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San Francisco Bay Area Shut Down – How Will Quakers Respond?

Line of people standing outside Trader Joe's in Alameda, CA

I knew that the grocery stores would be a zoo this weekend, so I didn’t even think about going. But Monday is our regular day to buy groceries for our family of five. So I bit the bullet and drove down to Trader Joe’s in Alameda (near Oakland).

What I saw when I got there freaked me out a little bit. It looked like a scene from Black Friday: A line of 100-150 people stretching from the front door of the supermarket.

I almost turned around. I wasn’t ready to deal with chaos. I wasn’t prepared for desperate clawing at boxes of Cheerios and rolls of toilet paper. But I already had momentum; I found my feet carrying me into the back of the line.

I’m glad I stayed. It turns out, the store was opening an hour later than normal – hence the line. A Trader Joe’s worker came down the line and explained their system to us. They would allow us into the store in increments. This would prevent crowding – which is exactly what you don’t want in a pandemic.

About 20-30 minutes after the store opened, I was inside. And I was shocked at what I found: The most pleasant grocery shopping experience I can remember. Everyone was kind and courteous. It was far less crowded than usual. It seemed that everyone got what they needed.

I’m grateful for the workers and managers at our local Trader Joe’s. They didn’t only care for my stomach, they shepherded my soul. They reminded me that, with good leadership and a little bit of faith, we can pull together. Everyone can get what they need. We can care for one another, even when we’re anxious and uncertain.

Cultivating this sense care is going to be even more important in the weeks and months ahead. This afternoon, our local government announced a “shelter in place” order. This order requires residents to avoid all non-essential activities outside the home. It’s a good decision, one that will slow the spread of the virus. Yet seeing the order in print is disquieting.

How long will this last? How many will die? Where is God in this? What am I called to do, to serve those who are most vulnerable? How will I show Christ’s love to the poor, working-class, elderly, and immunocompromised – people who are least prepared to weather this storm?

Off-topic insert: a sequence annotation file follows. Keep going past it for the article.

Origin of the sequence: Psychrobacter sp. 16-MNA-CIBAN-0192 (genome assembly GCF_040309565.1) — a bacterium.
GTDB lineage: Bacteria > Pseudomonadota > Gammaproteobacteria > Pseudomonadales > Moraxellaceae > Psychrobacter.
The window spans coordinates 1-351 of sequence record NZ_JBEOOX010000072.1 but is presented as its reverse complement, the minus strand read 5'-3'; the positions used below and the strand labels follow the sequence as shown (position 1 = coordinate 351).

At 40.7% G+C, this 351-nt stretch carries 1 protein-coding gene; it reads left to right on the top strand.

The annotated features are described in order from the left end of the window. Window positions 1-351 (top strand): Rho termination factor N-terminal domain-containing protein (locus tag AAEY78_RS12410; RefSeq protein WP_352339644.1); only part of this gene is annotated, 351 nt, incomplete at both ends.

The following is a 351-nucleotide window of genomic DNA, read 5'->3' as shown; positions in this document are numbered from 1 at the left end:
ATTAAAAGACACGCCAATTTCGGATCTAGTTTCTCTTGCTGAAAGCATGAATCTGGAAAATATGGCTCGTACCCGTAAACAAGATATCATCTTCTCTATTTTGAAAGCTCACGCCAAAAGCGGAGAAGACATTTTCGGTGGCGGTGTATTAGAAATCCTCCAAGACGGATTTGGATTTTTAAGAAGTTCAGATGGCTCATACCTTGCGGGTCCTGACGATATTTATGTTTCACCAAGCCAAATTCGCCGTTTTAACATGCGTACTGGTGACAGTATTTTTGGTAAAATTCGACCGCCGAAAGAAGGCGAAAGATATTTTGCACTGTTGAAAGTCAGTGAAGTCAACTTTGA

I’m tempted to say, “I have a spouse and three kids at home. My responsibility is to them. I’ll hunker down, and let the world take care of itself.” And I wouldn’t be wrong.

But that’s not what I saw at Trader Joe’s today. Those workers cared for me and all the other hungry people, even though I’m sure many of them were afraid. They cared for us, and I want to care for others who are hungry.

I saw the face of Jesus at the supermarket. It reminded me that I live to serve others, not to protect myself. My individual life is nothing. I am part of a greater whole – God’s marvelous creation. I am a member of a web, a fabric, a living body of human and non-human life. It is in this greater life that my individual life finds both survival and meaning.

How about you? Have you seen God in this crisis? Have you felt the Spirit’s presence, even in the midst of anxiety and confusion? Have you seen the love of Jesus in the face of a neighbor, a friend, a worker?

What’s your next step? What is your special contribution to this patchwork community of life we all inhabit? Who will you encourage? Who will you feed? What will you build? Who will you protect?

For many of us, maintaining social distance and praying for those around us may be precisely what God is calling us to now. A phone call or a text to those who have no one to talk to can mean the difference between misery and comfort.

For others, performing our normal duties (as doctors, researchers, engineers, front-line service workers, and many more) will be a way we can contribute to the greater good. For households like ours, caring for children will be a major ministry.

One way that I want to serve others in the coming week is by volunteering at the Berkeley Food Pantry. Many Pantry volunteers are elderly folks. They should stay home and avoid exposure to the virus. For a younger person with better chances of survival, one way I can help out is to take their place on the front lines.

Our neighbors need to eat, and so many don’t have any backup. They don’t have any stockpile or buffer against hunger. They rely on the food pantry for daily bread. We can be the hands and feet of God with them.

I invite you to comment below (or to email me) about what you are experiencing in this time of great upheaval. We’ve never seen anything like this. Staying calm and grounded is itself an enormous achievement.

How is the Spirit faring with thee? What is the ministry – no matter how apparently small or simple – that you feel God calling you to. How will you show God’s love in this panicked world?